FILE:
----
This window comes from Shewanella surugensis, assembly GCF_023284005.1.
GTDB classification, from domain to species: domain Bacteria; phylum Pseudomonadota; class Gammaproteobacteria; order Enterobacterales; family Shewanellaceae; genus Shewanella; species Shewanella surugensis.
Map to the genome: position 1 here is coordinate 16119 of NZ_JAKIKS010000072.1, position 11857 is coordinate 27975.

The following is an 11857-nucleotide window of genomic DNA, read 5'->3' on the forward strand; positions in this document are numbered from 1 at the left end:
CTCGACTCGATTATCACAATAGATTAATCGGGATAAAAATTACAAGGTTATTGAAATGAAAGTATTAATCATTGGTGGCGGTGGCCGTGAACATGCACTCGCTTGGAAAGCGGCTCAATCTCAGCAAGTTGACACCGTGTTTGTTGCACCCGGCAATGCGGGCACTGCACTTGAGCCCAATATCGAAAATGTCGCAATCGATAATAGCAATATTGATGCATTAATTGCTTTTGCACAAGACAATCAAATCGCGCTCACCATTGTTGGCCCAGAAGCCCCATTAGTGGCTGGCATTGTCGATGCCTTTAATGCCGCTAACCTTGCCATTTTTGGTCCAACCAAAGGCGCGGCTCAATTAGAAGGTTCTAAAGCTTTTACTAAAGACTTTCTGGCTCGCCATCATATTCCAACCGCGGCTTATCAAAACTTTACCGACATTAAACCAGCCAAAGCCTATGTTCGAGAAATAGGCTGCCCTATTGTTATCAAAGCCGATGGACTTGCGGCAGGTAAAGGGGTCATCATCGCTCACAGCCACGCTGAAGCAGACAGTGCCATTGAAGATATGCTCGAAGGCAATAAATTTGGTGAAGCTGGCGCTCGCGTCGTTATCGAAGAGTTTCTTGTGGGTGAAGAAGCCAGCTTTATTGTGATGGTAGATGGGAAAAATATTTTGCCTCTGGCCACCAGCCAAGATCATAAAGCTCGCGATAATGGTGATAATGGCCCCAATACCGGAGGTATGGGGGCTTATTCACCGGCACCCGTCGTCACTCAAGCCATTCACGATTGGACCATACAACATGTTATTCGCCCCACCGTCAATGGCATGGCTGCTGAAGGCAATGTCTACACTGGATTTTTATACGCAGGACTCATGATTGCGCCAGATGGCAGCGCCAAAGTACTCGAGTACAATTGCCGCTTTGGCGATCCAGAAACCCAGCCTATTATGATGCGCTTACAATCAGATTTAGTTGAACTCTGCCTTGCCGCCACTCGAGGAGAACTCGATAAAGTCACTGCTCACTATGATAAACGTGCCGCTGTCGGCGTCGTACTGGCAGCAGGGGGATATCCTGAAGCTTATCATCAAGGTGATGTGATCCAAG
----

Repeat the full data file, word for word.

This window comes from Shewanella surugensis, assembly GCF_023284005.1.
GTDB classification, from domain to species: domain Bacteria; phylum Pseudomonadota; class Gammaproteobacteria; order Enterobacterales; family Shewanellaceae; genus Shewanella; species Shewanella surugensis.
Map to the genome: position 1 here is coordinate 16119 of NZ_JAKIKS010000072.1, position 11857 is coordinate 27975.

The following is an 11857-nucleotide window of genomic DNA, read 5'->3' on the forward strand; positions in this document are numbered from 1 at the left end:
CTCGACTCGATTATCACAATAGATTAATCGGGATAAAAATTACAAGGTTATTGAAATGAAAGTATTAATCATTGGTGGCGGTGGCCGTGAACATGCACTCGCTTGGAAAGCGGCTCAATCTCAGCAAGTTGACACCGTGTTTGTTGCACCCGGCAATGCGGGCACTGCACTTGAGCCCAATATCGAAAATGTCGCAATCGATAATAGCAATATTGATGCATTAATTGCTTTTGCACAAGACAATCAAATCGCGCTCACCATTGTTGGCCCAGAAGCCCCATTAGTGGCTGGCATTGTCGATGCCTTTAATGCCGCTAACCTTGCCATTTTTGGTCCAACCAAAGGCGCGGCTCAATTAGAAGGTTCTAAAGCTTTTACTAAAGACTTTCTGGCTCGCCATCATATTCCAACCGCGGCTTATCAAAACTTTACCGACATTAAACCAGCCAAAGCCTATGTTCGAGAAATAGGCTGCCCTATTGTTATCAAAGCCGATGGACTTGCGGCAGGTAAAGGGGTCATCATCGCTCACAGCCACGCTGAAGCAGACAGTGCCATTGAAGATATGCTCGAAGGCAATAAATTTGGTGAAGCTGGCGCTCGCGTCGTTATCGAAGAGTTTCTTGTGGGTGAAGAAGCCAGCTTTATTGTGATGGTAGATGGGAAAAATATTTTGCCTCTGGCCACCAGCCAAGATCATAAAGCTCGCGATAATGGTGATAATGGCCCCAATACCGGAGGTATGGGGGCTTATTCACCGGCACCCGTCGTCACTCAAGCCATTCACGATTGGACCATACAACATGTTATTCGCCCCACCGTCAATGGCATGGCTGCTGAAGGCAATGTCTACACTGGATTTTTATACGCAGGACTCATGATTGCGCCAGATGGCAGCGCCAAAGTACTCGAGTACAATTGCCGCTTTGGCGATCCAGAAACCCAGCCTATTATGATGCGCTTACAATCAGATTTAGTTGAACTCTGCCTTGCCGCCACTCGAGGAGAACTCGATAAAGTCACTGCTCACTATGATAAACGTGCCGCTGTCGGCGTCGTACTGGCAGCAGGGGGATATCCTGAAGCTTATCATCAAGGTGATGTGATCCAAG